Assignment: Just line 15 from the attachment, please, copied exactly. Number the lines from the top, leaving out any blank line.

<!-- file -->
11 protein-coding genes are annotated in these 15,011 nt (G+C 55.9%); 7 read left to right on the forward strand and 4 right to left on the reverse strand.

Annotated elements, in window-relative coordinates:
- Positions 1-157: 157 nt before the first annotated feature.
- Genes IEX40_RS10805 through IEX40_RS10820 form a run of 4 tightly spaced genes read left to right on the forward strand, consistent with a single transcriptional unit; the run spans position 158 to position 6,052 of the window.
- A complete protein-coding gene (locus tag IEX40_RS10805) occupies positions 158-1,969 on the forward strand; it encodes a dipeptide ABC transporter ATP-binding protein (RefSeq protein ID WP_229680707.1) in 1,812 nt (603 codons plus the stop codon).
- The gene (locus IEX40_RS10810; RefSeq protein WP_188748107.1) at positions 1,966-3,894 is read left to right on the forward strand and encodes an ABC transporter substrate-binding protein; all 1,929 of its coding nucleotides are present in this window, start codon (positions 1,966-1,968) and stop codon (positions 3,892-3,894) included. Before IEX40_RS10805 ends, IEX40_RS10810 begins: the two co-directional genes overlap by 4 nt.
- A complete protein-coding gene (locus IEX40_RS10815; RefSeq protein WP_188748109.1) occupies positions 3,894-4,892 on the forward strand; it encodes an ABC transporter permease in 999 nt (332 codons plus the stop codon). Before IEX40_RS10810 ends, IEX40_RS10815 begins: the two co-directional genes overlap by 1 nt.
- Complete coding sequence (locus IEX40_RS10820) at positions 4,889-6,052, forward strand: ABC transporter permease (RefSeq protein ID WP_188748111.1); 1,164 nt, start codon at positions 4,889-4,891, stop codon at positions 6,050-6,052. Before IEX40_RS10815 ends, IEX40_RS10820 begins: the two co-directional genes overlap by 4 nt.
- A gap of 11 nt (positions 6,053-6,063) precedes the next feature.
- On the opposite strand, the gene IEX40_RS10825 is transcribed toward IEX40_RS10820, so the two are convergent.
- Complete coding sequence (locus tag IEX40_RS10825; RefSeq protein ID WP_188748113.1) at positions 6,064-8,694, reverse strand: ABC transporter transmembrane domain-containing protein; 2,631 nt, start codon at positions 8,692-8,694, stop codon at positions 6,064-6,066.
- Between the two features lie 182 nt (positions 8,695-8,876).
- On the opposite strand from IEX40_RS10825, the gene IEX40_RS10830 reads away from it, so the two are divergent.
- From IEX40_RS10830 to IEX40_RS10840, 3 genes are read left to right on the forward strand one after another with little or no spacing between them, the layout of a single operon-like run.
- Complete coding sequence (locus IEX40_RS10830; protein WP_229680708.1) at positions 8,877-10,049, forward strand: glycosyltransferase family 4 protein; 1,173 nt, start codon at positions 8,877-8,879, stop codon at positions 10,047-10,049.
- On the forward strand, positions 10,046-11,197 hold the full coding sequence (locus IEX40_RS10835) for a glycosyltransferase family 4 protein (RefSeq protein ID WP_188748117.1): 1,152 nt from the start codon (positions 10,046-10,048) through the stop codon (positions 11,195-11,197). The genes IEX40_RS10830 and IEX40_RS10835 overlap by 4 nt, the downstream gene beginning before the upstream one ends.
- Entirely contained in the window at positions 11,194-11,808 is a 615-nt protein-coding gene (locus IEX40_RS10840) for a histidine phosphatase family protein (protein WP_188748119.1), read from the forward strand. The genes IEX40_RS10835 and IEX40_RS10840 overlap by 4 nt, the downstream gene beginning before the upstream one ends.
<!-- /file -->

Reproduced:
- Complete coding sequence (locus IEX40_RS10830; protein WP_229680708.1) at positions 8,877-10,049, forward strand: glycosyltransferase family 4 protein; 1,173 nt, start codon at positions 8,877-8,879, stop codon at positions 10,047-10,049.